Image: W W Thaler - H Weber, Hildesheim / CC BY-SA (https://creativecommons.org/licenses/by-sa/3.0)
Did I reach folk music via the blues or the other way round? I think it was the former; you'd go to folk clubs to hear people playing Dylan and the blues and then find yourself introduced to the traditional music of the British Isles and beyond. I was quickly hooked without losing affection for what had taken me into those smoke-filled, North-eastern pub function rooms in the first place.
Peter Green, the founder of Fleetwood Mac who has just died aged 73, was one of the musicians who inspired me back then.
I cannot overstate how important those British bluesmen were in the development of musical tastes that have remained with me for more than half a century.
Like Green, I grew up on conventional pop and rock - his own early inspiration was the Shadows' Hank Marvin - but came to find it unsatisfying.
Green followed Eric Clapton as lead guitarist for the wonderful John Mayall and the Bluesbreakers and was responsible for some magical moments during his brief spell in that band.
Wikipedia quotes Mike Vernon, a Decca producer, talking about his debut session:
As the band walked in the studio I noticed an amplifier which I never saw before, so I said to John Mayall: 'Where's Eric Clapton?' Mayall answered: 'He's not with us anymore, he left us a few weeks ago.' I was in a shock of state [sic] but Mayall said: 'Don't worry, we got someone better.' I said: 'Wait a minute, hang on a second, this is ridiculous. You've got someone better? Than Eric Clapton?' John said: 'He might not be better now, but you wait, in a couple of years he's going to be the best.' Then he introduced me to Peter Green.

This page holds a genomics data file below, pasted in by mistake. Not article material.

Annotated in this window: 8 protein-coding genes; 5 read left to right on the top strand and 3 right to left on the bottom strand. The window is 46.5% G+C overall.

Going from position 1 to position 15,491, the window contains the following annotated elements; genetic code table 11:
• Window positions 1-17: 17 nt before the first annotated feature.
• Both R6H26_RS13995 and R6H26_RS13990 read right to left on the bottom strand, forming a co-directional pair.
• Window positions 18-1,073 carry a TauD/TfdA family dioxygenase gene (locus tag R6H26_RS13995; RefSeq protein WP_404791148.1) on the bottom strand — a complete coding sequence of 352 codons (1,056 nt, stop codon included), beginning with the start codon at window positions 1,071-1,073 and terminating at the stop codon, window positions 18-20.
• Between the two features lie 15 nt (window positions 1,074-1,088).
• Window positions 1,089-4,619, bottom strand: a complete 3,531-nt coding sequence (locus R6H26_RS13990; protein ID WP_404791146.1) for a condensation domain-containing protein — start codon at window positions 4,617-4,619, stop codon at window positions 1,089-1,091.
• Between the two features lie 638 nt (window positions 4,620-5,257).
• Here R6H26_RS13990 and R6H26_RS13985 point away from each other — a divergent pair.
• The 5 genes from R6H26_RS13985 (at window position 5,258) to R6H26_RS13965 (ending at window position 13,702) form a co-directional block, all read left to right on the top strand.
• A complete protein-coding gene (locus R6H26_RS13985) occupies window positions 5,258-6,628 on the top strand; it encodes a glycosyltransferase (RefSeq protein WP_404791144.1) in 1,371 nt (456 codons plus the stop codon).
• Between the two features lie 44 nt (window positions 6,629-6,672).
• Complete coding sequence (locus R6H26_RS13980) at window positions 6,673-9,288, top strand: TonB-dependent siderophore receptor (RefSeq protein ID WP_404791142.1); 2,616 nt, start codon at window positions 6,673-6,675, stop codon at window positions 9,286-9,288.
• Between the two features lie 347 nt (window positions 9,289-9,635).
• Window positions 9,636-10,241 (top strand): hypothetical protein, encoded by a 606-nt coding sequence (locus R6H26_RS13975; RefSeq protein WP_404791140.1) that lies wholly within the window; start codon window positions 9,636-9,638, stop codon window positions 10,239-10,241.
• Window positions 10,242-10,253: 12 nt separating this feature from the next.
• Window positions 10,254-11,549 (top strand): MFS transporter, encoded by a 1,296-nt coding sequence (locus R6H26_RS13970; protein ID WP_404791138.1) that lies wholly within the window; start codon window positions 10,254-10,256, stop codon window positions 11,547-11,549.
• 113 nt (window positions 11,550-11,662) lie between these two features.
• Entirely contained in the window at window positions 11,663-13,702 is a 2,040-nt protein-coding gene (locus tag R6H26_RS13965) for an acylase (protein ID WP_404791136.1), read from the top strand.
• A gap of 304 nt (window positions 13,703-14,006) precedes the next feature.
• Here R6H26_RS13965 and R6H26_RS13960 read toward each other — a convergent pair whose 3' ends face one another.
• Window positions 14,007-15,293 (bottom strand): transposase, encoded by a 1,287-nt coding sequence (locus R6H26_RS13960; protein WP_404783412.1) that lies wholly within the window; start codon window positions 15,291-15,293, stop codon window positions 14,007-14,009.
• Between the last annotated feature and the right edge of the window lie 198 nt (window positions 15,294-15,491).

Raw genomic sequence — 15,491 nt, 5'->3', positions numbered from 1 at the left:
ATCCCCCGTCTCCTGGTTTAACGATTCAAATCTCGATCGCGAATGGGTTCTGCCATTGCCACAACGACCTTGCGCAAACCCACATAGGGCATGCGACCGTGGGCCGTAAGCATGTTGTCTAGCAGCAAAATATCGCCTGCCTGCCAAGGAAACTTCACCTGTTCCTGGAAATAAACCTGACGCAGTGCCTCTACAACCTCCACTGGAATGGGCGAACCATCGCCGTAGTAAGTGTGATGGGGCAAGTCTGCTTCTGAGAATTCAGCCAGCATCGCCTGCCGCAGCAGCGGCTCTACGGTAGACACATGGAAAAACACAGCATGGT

In Fleetwood Mac, the band as it was before crossing the Atlantic and becoming vastly more successful but - for me - annoyingly inferior, he also excelled.
I liked this quote from the drummer, Mick Fleetwood: «We were a rude, wild, fun-loving bunch of people ... Fleetwood Mac never wanted to be pure blues like John Mayall, or rock like Hendrix or Cream. We were a funny, vulgar, drunken, vaudeville blues band at that time [1967–70], playing music as much to amuse ourselves as to please an audience."
There was still plenty of blues in the original Mac but Green added new ideas and some groundbreaking sounds: Black Magic Woman, Albatross, Oh Well, Man of the World and The Green Manalishi prominent among them.
His talent was immense and however good the songs, it was the guitar playing that stood out.
BB King famously said he was the only British blues guitarist able to give him the "cold sweats".
Green had a deeply philosophical nature and gave away a lot of money to charity, feeling a sense of guilt at all he was earning from music.
He once abandoned music to work as a gravedigger. And he had mighty psychiatric demons, greatly aggravated by prodigious use of LSD. He was diagnosed with schizophrenia and underwent electroconvulsive treatment.
Mick Fleetwood, hired when Green formed Fleetwood Mac (initially called, in cluttered fashion, Peter Green's Fleetwood Mac featuring Jeremy Spencer), told Rolling Stone magazine: "For me, and every past and present member of Fleetwood Mac, losing Peter Green is monumental.
“Peter was the man who started the band Fleetwood Mac along with myself, John McVie, and Jeremy Spencer.
"No one has ever stepped into the ranks of Fleetwood Mac without a reverence for Peter Green and his talent, and to the fact that music should shine bright and always be delivered with uncompromising passion.”
Peter Green, composer of the most incredibly beautiful haunting songs has passed on from this world.— Annie Lennox (@AnnieLennox) July 26, 2020
He couldn’t handle the intensity of the music industry & left the band before they rocketed to global super stardom.
What a beautiful legacy of songs he’s left behind..
RIP sir. pic.twitter.com/XEzfWB3lDo
For much more on Peter Green's life and work, see
* The Guardian obituary at this link
* an appreciation at the Jazz Journal site here